It’s not surprising that the bill was pulled Friday, following widespread Internet protests, White House opposition, and several key players in Congress dropping their support for SOPA and PIPA. Both bills have been pulled for now.

It’s interesting how quickly things change in Congress. Just two days ago, Smith told the Wall Street Journal that he would...

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Intellectual Property

Co-Sponsors of SOPA and PIPA Abandon Ship

As promised, we’re bringing you the latest SOPA (and PIPA) updates. The latest news came late in the day Wednesday, a day where major sites including Wikipedia, and Reddit (and the Google banner) blacked out their sites to protest the overly broad anti-piracy legislation, SOPA and PIPA. SOPA co-sponsor Ben Quayle (Arizona), and PIPA co-sponsor Marco Rubio (Florida) announced they will no longer support the bills. Sen. Quayle pulled his name Tuesday, while Sen. Rubio didn’t pull his name until Wednesday.

Sen. Rubio announced his withdrawal through Facebook, noting that he believed the bill was being rushed through Congress and is likely to have unintended consequences if passed. Rubio is also trying to persuade his fellow co-sponsor, Harry Reid (Nevada), to...

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Business Startup

Creating a Social Media Policy?: An introduction to our series about the legal issues you should consider and how to avoid the legal hype.

At some point every business will need to decide whether to adopt a comprehensive social media strategy, including creating guidelines for employees to follow while using social media. While not every company will necessarily require such a strategy, the vast majority will benefit from adopting social media as a marketing tool. Accordingly, the vast majority of businesses will want to define how social media is used to promote their brand. And even those companies that decide not to adopt a comprehensive social media policy to promote their brand will still want to define how employees and others within the company must behave while using social media (even in their personal lives), in order to prevent costly social media gaffes.

The web...

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Business Startup

Top Five News Stories: 11/24-11/30

Amazon & Ebay Weigh In On Online Sales Tax Currently online retailers only have to collect state sales taxes if they have a physical presence in that state. If the retailer doesn’t collect the tax, it’s up to the purchaser to send the sales tax to the state. However, this rarely happens. Across the nation lost sales tax revenue from failure to collect online sales taxes is estimated at upwards of $23 billion.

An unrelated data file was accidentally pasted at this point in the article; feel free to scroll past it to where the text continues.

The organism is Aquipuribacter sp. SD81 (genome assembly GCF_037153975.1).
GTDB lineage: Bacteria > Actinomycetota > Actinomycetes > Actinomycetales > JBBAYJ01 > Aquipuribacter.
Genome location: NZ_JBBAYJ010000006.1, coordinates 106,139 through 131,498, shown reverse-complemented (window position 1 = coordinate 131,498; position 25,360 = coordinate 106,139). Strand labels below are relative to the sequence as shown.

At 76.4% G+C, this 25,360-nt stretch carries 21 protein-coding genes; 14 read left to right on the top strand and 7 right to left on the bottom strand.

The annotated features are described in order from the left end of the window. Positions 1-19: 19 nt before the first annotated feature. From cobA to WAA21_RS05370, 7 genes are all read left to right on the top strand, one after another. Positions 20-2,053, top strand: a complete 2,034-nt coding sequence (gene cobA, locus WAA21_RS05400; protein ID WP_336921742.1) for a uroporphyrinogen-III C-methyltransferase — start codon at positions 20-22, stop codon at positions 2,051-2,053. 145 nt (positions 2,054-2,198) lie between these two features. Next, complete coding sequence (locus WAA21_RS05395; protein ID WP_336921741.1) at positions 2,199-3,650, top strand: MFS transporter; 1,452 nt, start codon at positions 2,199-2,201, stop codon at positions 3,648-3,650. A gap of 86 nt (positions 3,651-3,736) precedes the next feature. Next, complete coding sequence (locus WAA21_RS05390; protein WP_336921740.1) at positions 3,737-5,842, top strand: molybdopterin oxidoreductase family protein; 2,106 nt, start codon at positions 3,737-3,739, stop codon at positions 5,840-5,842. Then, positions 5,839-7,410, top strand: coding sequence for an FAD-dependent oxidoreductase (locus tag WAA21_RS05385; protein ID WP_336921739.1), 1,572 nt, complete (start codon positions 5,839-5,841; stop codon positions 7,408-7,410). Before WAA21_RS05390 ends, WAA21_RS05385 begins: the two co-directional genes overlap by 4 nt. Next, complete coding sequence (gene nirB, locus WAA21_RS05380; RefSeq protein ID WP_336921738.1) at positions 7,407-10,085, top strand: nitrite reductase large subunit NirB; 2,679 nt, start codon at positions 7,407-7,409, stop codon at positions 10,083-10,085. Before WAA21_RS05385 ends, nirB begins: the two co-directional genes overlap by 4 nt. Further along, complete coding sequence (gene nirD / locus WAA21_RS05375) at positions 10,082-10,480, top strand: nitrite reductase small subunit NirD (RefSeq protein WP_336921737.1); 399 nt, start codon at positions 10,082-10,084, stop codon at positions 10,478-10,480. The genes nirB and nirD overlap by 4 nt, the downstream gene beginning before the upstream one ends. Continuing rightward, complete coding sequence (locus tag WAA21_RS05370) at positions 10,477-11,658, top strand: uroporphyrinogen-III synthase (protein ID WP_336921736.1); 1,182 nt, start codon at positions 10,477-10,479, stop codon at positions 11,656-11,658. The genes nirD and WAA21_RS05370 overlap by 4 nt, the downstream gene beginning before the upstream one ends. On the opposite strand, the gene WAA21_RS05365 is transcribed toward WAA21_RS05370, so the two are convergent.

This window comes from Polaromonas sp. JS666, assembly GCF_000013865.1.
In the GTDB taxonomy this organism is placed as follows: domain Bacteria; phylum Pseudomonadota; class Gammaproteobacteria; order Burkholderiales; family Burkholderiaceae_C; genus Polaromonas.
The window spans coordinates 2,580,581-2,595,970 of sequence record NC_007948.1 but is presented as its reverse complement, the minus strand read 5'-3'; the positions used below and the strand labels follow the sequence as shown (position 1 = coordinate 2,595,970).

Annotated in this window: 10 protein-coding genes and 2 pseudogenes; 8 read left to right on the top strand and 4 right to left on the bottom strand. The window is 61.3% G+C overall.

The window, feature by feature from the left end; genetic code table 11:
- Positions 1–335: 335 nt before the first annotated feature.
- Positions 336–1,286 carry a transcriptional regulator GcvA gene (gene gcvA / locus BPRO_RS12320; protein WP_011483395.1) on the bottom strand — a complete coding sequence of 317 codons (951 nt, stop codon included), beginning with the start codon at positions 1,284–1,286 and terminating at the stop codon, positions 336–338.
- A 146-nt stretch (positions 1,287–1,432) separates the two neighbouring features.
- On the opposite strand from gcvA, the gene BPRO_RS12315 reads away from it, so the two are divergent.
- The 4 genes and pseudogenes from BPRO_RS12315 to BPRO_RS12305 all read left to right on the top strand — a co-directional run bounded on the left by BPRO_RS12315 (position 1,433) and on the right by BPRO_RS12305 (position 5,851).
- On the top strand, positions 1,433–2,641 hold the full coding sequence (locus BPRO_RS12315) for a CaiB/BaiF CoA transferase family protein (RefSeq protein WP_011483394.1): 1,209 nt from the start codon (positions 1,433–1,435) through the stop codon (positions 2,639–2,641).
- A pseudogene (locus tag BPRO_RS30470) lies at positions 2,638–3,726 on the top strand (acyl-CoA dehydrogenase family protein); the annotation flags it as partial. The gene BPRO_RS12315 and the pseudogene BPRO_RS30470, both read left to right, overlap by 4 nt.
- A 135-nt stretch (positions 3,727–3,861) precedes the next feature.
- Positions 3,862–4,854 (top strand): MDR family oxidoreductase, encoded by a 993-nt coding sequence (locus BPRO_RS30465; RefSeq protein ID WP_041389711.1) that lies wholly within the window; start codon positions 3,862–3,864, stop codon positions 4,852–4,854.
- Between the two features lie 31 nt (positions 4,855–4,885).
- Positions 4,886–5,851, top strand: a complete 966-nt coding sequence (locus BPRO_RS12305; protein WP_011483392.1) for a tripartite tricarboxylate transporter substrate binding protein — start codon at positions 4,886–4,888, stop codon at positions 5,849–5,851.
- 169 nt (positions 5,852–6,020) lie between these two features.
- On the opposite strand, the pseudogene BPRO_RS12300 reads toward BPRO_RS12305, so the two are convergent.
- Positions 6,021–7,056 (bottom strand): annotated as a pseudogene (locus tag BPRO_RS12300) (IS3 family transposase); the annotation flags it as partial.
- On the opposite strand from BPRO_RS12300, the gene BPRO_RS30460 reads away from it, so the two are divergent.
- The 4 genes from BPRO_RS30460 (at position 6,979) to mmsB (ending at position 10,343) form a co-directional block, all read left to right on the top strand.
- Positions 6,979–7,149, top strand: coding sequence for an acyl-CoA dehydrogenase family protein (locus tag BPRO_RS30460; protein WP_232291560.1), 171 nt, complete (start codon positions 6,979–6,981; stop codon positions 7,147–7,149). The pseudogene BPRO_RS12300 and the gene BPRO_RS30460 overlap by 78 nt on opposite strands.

There are a number of bills that have been introduced in Congress this year to create a national scheme for collecting state sales tax in online transactions (e.g., The Marketplace Fairness Act which is currently in the Senate). On Wednesday representatives from Amazon and Ebay testified before congress on...

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Business Startup

Privacy Policies in the U.S.

A privacy policy discloses some or all of the ways a company gathers, uses, discloses and manages customer data. Businesses that collect personal information from customers should adopt a comprehensive privacy policy in order to maintain full disclosure.

There is currently no specific federal regulation establishing universal implementation of privacy policies in the United States (U.S.). However, the Federal Trade Commission (FTC) enforces terms of privacy policies under Section 5 of the FTC Act which prohibits unfair or deceptive marketing practices. The FTC’s Fair Information Practice Practices provide details relating to critical issues that should be covered by a company’s privacy policy, including notice, choice, access, security, and enforcement.

Notice: data collectors must disclose their information practices before collecting personal information from...